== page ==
Attention and Breathing are two key principles
Two keys: If we explore within, with our attention, particularly in conjunction with breath awareness (which is the grossest aspect of the energy flowing throughout our body), the relaxation comes of its own accord. These two principles or practices, attention and breath, are the key features in the relaxation phase of Yoga Meditation.
The importance of attention and breathing in relaxation cannot be overstated. Again, the key principles for relaxation are:
These two work together naturally in allowing the relaxation of the physical body, as well as the mind.
It is extremely useful for a practitioner of Yoga Meditation to remember these two simple principles.
Give a restless mind something to do
If the mind is restless, it does not want to “relax”. The mind may want to open the eyes or move the body, which is the Manas (sensory-motor mind) wanting to express through the five Karmendriyas (elimination, procreation, motion, grasping, speaking).
There may be a temptation to increase the external stimulus, such as having music a little louder, or to divert the mind with even stronger visualizations. However, these miss the point of needing to train the mind. The mind itself must eventually be trained; there is no escaping this fact. To train the mind means not relying on secondary means, but working directly with focusing the mind itself.
The way to train the mind when it is restless is to first acknowledge that, for this moment, the mind is simply not going to sit still. Therefore, we give it something to do, but something internal, not external.
Focus on what is there, not some new fantasy: Also, we focus on something which is already there, not creating yet another fantasy in the mind. This is part of the beauty of the various Yoga “relaxations” (such as below); they focus on what “is” within our own body and being.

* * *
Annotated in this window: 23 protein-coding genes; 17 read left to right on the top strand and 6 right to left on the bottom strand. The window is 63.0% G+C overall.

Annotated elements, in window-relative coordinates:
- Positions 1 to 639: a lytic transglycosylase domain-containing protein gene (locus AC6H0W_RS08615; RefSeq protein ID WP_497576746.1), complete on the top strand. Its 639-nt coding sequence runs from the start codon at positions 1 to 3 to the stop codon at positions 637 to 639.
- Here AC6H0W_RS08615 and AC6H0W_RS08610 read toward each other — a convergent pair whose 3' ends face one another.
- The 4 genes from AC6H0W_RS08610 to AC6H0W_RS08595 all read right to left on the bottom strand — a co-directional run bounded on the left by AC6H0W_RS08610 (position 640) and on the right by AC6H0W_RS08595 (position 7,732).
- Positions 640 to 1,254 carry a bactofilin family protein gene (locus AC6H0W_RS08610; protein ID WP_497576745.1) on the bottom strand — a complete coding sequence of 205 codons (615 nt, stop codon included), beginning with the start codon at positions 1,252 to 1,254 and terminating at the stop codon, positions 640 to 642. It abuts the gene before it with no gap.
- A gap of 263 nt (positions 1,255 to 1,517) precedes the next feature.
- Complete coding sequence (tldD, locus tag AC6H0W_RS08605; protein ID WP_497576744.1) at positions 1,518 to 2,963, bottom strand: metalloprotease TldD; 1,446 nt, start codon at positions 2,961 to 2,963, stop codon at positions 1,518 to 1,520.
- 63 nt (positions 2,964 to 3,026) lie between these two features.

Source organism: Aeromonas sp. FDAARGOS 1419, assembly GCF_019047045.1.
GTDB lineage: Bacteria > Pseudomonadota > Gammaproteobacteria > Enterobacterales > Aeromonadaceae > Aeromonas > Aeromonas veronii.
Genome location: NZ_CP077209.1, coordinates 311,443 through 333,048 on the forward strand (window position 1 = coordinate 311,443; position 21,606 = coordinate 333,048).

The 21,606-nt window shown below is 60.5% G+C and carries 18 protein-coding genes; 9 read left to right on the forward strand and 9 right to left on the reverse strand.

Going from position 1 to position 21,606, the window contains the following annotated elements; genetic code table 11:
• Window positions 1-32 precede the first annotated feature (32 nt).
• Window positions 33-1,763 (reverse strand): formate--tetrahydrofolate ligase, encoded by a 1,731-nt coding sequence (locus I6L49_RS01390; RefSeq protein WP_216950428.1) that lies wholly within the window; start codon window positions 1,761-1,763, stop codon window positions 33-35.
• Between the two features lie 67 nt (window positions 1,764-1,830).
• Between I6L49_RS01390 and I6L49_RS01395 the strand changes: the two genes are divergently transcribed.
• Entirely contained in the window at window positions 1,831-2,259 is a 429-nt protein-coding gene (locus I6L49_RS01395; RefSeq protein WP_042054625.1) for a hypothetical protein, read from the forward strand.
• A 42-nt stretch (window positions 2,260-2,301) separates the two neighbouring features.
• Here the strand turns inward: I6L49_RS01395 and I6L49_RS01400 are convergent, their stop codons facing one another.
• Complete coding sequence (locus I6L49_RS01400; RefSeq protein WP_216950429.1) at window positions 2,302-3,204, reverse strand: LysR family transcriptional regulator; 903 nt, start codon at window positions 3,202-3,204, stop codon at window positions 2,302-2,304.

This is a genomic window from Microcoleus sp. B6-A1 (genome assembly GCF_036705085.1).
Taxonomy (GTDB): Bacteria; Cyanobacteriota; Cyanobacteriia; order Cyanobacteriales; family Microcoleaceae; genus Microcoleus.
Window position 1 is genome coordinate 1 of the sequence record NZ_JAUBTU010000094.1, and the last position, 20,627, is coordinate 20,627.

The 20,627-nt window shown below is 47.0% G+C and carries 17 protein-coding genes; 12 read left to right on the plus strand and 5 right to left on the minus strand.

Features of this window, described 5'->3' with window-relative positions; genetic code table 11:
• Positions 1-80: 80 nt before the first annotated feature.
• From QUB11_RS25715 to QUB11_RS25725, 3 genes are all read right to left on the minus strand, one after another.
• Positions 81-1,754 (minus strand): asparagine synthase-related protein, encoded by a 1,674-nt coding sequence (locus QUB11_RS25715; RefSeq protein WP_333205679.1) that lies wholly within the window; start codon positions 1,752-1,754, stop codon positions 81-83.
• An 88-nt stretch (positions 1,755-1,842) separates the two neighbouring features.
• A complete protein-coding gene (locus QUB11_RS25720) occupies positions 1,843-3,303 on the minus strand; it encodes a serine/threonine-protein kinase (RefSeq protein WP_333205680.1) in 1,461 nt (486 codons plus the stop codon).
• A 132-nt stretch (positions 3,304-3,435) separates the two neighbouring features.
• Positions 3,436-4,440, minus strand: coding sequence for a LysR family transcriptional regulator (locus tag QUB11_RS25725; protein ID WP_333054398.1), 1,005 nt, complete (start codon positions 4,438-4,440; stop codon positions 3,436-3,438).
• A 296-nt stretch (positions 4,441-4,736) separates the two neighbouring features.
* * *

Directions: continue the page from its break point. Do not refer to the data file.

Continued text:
When we have accepted that the mind is restless, and are giving it something to do internally, that is reality based, then the next question is the speed at which the mind is allowed to move.
Slowly or quickly surveying: If the mind is restless, and you tell it to sit still, it fights. But if you let in move at a comfortable pace, it will be happy. Moving your attention from one “part” to another (shoulder, arm, wrist, etc.) can be too slow for the restless mind. Speeding up the rate of surveying can have a comfortable effect on the mind.
Think of times that you and a friend were walking somewhere, when you wanted to walk at different speeds, one fast, and the other slow. It is the same principle with attention or “relaxation” exercises; find the proper rate to move the attention, which is a bit faster when the mind is restless.
So, with the restless mind:
Slower comes in time: When it is comfortable to do so, slow down the speed at which you are moving through the body. The mind will naturally become even calmer.
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